18. The Red Rooster by Michael Wallace

A poor, unemployed girl in Nazi occupied Paris. Barely able to survive. Struggling to go on to search for her father and the German officer who took him. An okay storyline and for the most part a fast-paced read. To be honest, I didn’t really like it. I finished it mainly because I’d started it. It has more objectionable elements than I would prefer. The actual writing and the plot was okay, not awful but not great either. It’s a novel set in the midst of the Second World War and while it gave some insight into the hardships of life during the period I wouldn’t exactly classify it as a work of historical fiction. I don’t feel that I really learned all that much. So in short…though it’s free I’d recommend something else.

17. The Pursuit of God by A.W. Tozer

I was really challenged by a number of great thoughts in this book. It was very straight forward. It is the kind of book that might be called “down to Earth” but that isn’t a very accurate description as it is very much about recognizing the reality of more than just what is visible. I read it along with my devotional scripture reading and was continually provided with challenging thoughts to mull over. I’d highly recommend it as a book that will encourage and challenge you in your “pursuit” of the presence of God.

16. How Christians Should Relate to Government: A Zondervan Digital Short by Wayne Grudem

As is indicated in the title this is a “digital short” and comes in at just about 80 or so pages. It is a shorter version of Grudem’s book Politics According to the Bible. The majority of my interaction with Grudem prior to this text was through his systematic theology textbook. This book is interesting but not great. He addresses a few incorrect views of engagement and then proposes his view. It is a simple read to begin engaging on the topic but it leaves much to be desired, though I imagine the longer text would fill out some of those desires.

15. Average Joe: God’s Extraordinary Calling to Ordinary Men by Troy Meeder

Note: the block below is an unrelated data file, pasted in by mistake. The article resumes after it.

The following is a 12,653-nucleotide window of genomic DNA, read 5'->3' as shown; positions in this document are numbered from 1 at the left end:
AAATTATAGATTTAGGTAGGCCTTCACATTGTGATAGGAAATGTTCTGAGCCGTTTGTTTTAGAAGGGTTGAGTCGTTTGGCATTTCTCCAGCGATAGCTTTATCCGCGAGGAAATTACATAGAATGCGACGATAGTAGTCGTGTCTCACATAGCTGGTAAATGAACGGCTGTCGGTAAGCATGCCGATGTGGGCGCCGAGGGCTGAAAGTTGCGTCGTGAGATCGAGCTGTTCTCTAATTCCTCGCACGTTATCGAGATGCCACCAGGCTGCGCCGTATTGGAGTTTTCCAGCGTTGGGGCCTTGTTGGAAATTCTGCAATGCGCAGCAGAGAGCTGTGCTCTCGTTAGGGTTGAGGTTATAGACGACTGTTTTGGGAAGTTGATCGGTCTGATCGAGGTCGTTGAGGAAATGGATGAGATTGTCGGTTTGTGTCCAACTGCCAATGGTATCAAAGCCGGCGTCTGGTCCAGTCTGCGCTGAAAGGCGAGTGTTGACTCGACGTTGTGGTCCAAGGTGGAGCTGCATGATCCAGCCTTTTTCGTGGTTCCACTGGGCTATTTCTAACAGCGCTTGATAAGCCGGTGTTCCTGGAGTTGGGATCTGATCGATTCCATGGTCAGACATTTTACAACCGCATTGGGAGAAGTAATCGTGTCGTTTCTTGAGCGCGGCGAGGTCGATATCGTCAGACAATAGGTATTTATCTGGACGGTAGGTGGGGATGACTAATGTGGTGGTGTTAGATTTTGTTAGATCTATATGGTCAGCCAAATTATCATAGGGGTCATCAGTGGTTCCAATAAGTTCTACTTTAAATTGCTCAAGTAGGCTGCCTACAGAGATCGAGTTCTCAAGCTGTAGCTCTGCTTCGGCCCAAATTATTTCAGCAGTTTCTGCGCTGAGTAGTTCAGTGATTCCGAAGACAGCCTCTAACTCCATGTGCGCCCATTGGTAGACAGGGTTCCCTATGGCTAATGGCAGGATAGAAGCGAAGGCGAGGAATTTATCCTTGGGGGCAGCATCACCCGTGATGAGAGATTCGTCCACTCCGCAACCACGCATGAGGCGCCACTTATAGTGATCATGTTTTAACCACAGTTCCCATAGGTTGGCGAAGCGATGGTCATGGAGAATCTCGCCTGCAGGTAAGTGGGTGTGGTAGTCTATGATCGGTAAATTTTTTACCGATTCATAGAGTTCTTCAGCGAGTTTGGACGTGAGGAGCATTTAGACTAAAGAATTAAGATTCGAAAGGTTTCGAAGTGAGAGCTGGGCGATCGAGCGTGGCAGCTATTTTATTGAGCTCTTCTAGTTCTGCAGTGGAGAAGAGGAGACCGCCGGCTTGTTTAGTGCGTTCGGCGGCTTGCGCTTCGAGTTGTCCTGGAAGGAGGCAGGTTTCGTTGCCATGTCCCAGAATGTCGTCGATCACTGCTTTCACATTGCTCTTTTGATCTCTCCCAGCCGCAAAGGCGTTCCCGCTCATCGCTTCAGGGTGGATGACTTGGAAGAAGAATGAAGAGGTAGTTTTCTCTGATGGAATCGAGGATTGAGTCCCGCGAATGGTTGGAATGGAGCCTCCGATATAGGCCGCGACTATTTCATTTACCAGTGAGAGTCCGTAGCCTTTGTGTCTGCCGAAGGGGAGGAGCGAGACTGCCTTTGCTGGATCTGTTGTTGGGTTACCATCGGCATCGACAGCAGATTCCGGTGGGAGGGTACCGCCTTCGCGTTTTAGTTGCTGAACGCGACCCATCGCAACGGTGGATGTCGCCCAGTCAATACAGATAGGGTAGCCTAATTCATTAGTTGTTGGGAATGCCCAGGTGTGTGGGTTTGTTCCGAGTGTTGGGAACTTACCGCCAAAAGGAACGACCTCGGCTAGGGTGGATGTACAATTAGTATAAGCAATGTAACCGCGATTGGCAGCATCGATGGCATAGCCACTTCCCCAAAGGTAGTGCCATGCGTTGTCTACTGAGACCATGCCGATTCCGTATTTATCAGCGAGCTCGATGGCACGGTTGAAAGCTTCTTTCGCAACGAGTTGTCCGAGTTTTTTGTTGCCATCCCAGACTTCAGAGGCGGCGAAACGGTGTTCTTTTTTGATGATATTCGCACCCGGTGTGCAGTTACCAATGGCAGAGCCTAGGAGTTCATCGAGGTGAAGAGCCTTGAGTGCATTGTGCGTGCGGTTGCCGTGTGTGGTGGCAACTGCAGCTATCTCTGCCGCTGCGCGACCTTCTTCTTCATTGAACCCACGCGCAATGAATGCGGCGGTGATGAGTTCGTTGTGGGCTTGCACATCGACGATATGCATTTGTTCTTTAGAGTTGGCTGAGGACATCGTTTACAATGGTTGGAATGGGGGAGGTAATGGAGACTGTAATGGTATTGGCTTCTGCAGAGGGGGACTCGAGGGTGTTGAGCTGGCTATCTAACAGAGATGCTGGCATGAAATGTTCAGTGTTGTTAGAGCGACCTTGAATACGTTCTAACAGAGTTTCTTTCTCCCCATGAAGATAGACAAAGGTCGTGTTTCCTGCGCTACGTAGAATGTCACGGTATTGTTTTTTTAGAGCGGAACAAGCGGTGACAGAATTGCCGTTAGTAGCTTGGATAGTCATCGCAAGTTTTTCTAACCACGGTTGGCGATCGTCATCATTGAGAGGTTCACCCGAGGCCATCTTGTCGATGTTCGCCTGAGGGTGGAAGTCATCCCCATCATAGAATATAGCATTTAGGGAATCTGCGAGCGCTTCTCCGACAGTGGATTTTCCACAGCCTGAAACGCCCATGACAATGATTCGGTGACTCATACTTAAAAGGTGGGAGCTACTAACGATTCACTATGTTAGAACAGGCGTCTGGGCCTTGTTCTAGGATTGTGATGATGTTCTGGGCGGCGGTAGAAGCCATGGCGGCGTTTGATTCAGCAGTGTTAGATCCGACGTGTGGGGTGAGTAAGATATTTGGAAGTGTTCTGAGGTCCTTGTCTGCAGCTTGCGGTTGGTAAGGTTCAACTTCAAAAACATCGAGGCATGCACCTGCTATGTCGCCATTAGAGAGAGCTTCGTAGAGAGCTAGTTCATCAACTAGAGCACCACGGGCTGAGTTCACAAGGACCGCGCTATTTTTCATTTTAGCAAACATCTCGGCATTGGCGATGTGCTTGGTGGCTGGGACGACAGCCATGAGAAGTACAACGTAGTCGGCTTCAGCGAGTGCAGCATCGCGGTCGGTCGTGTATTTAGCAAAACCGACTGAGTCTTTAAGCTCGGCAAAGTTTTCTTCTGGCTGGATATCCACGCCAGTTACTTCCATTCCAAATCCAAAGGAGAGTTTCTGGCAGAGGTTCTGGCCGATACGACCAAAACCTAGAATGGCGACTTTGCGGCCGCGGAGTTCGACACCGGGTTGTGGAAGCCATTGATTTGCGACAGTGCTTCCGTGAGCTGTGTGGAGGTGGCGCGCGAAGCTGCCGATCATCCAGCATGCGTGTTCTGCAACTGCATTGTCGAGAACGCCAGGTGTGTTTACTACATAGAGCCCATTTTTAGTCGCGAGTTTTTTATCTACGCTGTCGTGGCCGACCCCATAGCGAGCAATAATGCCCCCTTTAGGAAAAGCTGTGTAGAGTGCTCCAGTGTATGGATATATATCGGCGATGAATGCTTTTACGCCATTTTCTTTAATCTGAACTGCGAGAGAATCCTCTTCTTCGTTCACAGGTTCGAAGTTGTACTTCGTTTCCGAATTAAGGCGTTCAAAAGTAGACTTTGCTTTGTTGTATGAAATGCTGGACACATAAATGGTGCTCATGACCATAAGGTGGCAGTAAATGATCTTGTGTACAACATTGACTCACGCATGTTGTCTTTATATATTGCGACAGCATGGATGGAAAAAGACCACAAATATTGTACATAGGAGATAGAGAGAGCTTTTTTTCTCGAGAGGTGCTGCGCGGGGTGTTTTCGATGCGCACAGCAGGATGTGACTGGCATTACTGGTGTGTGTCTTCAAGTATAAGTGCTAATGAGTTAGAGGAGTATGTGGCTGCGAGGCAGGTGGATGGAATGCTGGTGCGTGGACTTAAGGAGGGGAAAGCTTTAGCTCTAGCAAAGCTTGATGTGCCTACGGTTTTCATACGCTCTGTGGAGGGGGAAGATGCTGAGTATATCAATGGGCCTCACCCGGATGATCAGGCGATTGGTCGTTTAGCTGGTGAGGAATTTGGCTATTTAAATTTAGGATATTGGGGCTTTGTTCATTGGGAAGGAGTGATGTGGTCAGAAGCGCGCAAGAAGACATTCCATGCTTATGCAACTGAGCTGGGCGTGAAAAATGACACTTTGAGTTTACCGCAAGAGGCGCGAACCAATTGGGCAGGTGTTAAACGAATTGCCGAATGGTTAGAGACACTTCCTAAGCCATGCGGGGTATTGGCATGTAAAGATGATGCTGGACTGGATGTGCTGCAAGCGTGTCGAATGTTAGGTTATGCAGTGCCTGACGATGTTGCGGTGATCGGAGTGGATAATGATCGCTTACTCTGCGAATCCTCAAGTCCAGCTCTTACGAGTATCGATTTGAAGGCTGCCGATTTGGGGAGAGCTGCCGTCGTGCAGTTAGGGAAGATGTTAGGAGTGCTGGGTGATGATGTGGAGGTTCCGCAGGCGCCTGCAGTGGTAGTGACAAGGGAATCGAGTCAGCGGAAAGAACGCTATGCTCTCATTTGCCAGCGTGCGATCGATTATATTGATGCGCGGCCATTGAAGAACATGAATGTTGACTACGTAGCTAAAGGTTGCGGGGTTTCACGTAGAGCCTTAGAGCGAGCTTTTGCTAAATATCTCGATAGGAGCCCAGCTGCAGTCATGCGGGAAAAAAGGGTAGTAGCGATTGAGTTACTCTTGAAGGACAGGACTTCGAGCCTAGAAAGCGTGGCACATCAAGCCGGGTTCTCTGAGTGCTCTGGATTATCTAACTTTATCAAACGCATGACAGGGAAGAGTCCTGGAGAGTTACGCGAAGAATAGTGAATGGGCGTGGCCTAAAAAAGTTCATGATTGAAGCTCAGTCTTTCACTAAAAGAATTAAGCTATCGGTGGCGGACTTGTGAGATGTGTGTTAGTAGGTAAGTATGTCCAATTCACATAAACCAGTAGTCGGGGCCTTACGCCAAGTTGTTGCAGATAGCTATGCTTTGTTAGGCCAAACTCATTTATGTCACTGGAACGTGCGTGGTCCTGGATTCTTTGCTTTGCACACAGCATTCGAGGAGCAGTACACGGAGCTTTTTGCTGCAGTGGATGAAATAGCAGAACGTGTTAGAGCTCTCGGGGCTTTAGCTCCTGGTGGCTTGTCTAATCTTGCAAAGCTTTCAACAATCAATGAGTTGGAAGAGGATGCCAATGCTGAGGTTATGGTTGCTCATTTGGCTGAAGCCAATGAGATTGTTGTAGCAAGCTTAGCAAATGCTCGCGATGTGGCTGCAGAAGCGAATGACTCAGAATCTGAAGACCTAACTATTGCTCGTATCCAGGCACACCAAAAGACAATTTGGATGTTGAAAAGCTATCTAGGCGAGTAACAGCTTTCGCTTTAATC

This is a book that doesn’t offer anything new. It is a reminder to act on what you already know. The book is targeted at men in any calling of life, to urge them to walk with God. The book uses a lot of different scenarios from men who have had a personal impact on his life, to his own struggles, or ways in which he learned these lessons. A reminder of things we ought to do.

Read my full review: Average Joe by Troy Meeder

14. Mockingjay (The Final Book of The Hunger Games) by Suzanne Collins

The finale of the Hunger Game series is the story of a revolution coming to fruition. There are some truly unexpected twists. Through the eyes of different characters you can see some of the challenges that have to be overcome to accomplish the overthrow of a repressive regime without replacing it with simply more of the same. The relationships and character development from the first two books is helpful to carry you forward and the conclusion has suspense to keep you guessing but also provides enough resolution to leave you satisfied.


13.Catching Fire (The Second Book of the Hunger Games) by Suzanne Collins

In the second book of the series the story takes on much greater depth. It lacks some of the intensity of the first book, but it does a brilliant job of communicating the larger picture. It takes a while for the protagonist, Katniss Everdeen, to realize what might be possible and how she has inadvertently become the spark that might lead to a full-scale revolution. This book continues the narrative of the first and lays the groundwork for the final book.

12.The World-Tilting Gospel by Dan Phillips

This book is very well done. It is an easy and engaging read, due to the fact that the author is a popular blogger, but has serious depth to it. It shows how having a truly biblical (the whole bible) worldview, turns everything upside down. The implications of what it means to be a follower of Christ, to believe the Gospel, ought to have ramifications that cause you to believe and act in a way that is distinct from those who do not believe the same thing, and at the same time allows you to offer something meaningful to them when they are searching for answers.

11.The Hunger Games (The First Book of the Hunger Games) by Suzanne Collins

The beginning of a very captivating trilogy. This book is not at all about the glorifying of violence and death. It raises some really deep questions and is a fantastic story. This book sets the stage for the rest of the series and what seems to be almost a simple, self-contained, and really good story, is part of something much, much bigger.


10.Hostage in Havana (Cuban Trilogy, The)

This was a really fun and pretty quick read. The main character is a US government officer who works largely in the financial sector discovering and helping to stop criminal organizations around the world. For someone who crunches numbers, she seems to end up in some pretty rough spots. After being targeted by a sniper hired by a South American drug cartel she takes a covert trip with a friend to handle some “business” in Cuba. There is enough intrigue and and action to keep the story moving. Nothing spectacular, but I definitely enjoyed the book, and learned a little bit more about that island just 90 miles off the coast of Florida.